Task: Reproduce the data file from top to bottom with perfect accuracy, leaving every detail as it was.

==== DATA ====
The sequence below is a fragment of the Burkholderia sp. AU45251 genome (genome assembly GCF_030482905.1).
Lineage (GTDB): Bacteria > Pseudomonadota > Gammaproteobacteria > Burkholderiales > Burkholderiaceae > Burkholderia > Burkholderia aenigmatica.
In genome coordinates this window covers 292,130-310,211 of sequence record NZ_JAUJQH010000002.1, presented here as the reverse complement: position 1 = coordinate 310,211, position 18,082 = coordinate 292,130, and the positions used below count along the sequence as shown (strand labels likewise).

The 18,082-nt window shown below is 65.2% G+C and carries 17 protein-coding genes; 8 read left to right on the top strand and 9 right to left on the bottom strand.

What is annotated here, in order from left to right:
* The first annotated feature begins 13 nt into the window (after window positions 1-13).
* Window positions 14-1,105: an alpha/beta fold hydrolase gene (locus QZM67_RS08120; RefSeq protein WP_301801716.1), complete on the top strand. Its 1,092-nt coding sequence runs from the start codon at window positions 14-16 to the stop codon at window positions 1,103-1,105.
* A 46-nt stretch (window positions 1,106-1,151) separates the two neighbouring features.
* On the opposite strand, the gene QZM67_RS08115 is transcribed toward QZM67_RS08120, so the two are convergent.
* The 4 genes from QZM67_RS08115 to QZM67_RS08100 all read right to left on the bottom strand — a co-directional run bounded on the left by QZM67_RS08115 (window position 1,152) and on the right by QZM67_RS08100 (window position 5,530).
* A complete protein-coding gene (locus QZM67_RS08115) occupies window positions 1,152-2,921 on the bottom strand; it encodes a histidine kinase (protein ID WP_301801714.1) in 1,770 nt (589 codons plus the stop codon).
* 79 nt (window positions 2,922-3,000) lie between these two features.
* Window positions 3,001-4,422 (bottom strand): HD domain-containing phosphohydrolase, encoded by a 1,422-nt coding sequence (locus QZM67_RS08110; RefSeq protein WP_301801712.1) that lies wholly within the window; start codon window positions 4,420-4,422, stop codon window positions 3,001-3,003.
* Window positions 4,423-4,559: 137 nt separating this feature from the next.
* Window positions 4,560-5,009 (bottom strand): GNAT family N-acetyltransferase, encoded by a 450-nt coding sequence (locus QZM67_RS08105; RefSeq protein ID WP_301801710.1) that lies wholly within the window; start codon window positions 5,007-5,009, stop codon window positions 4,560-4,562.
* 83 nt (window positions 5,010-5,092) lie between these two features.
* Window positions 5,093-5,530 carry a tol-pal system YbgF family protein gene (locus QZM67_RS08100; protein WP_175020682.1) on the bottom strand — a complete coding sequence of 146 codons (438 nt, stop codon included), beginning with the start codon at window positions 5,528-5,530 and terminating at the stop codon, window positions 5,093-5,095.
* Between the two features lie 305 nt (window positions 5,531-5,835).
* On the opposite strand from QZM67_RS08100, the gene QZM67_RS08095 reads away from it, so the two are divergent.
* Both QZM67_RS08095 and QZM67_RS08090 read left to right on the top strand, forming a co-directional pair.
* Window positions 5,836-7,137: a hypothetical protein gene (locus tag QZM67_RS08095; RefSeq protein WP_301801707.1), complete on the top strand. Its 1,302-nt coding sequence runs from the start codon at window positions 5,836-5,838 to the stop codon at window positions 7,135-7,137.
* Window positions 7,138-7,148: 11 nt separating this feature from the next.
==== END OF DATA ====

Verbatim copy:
The sequence below is a fragment of the Burkholderia sp. AU45251 genome (genome assembly GCF_030482905.1).
Lineage (GTDB): Bacteria > Pseudomonadota > Gammaproteobacteria > Burkholderiales > Burkholderiaceae > Burkholderia > Burkholderia aenigmatica.
In genome coordinates this window covers 292,130-310,211 of sequence record NZ_JAUJQH010000002.1, presented here as the reverse complement: position 1 = coordinate 310,211, position 18,082 = coordinate 292,130, and the positions used below count along the sequence as shown (strand labels likewise).

The 18,082-nt window shown below is 65.2% G+C and carries 17 protein-coding genes; 8 read left to right on the top strand and 9 right to left on the bottom strand.

What is annotated here, in order from left to right:
* The first annotated feature begins 13 nt into the window (after window positions 1-13).
* Window positions 14-1,105: an alpha/beta fold hydrolase gene (locus QZM67_RS08120; RefSeq protein WP_301801716.1), complete on the top strand. Its 1,092-nt coding sequence runs from the start codon at window positions 14-16 to the stop codon at window positions 1,103-1,105.
* A 46-nt stretch (window positions 1,106-1,151) separates the two neighbouring features.
* On the opposite strand, the gene QZM67_RS08115 is transcribed toward QZM67_RS08120, so the two are convergent.
* The 4 genes from QZM67_RS08115 to QZM67_RS08100 all read right to left on the bottom strand — a co-directional run bounded on the left by QZM67_RS08115 (window position 1,152) and on the right by QZM67_RS08100 (window position 5,530).
* A complete protein-coding gene (locus QZM67_RS08115) occupies window positions 1,152-2,921 on the bottom strand; it encodes a histidine kinase (protein ID WP_301801714.1) in 1,770 nt (589 codons plus the stop codon).
* 79 nt (window positions 2,922-3,000) lie between these two features.
* Window positions 3,001-4,422 (bottom strand): HD domain-containing phosphohydrolase, encoded by a 1,422-nt coding sequence (locus QZM67_RS08110; RefSeq protein WP_301801712.1) that lies wholly within the window; start codon window positions 4,420-4,422, stop codon window positions 3,001-3,003.
* Window positions 4,423-4,559: 137 nt separating this feature from the next.
* Window positions 4,560-5,009 (bottom strand): GNAT family N-acetyltransferase, encoded by a 450-nt coding sequence (locus QZM67_RS08105; RefSeq protein ID WP_301801710.1) that lies wholly within the window; start codon window positions 5,007-5,009, stop codon window positions 4,560-4,562.
* 83 nt (window positions 5,010-5,092) lie between these two features.
* Window positions 5,093-5,530 carry a tol-pal system YbgF family protein gene (locus QZM67_RS08100; protein WP_175020682.1) on the bottom strand — a complete coding sequence of 146 codons (438 nt, stop codon included), beginning with the start codon at window positions 5,528-5,530 and terminating at the stop codon, window positions 5,093-5,095.
* Between the two features lie 305 nt (window positions 5,531-5,835).
* On the opposite strand from QZM67_RS08100, the gene QZM67_RS08095 reads away from it, so the two are divergent.
* Both QZM67_RS08095 and QZM67_RS08090 read left to right on the top strand, forming a co-directional pair.
* Window positions 5,836-7,137: a hypothetical protein gene (locus tag QZM67_RS08095; RefSeq protein WP_301801707.1), complete on the top strand. Its 1,302-nt coding sequence runs from the start codon at window positions 5,836-5,838 to the stop codon at window positions 7,135-7,137.
* Window positions 7,138-7,148: 11 nt separating this feature from the next.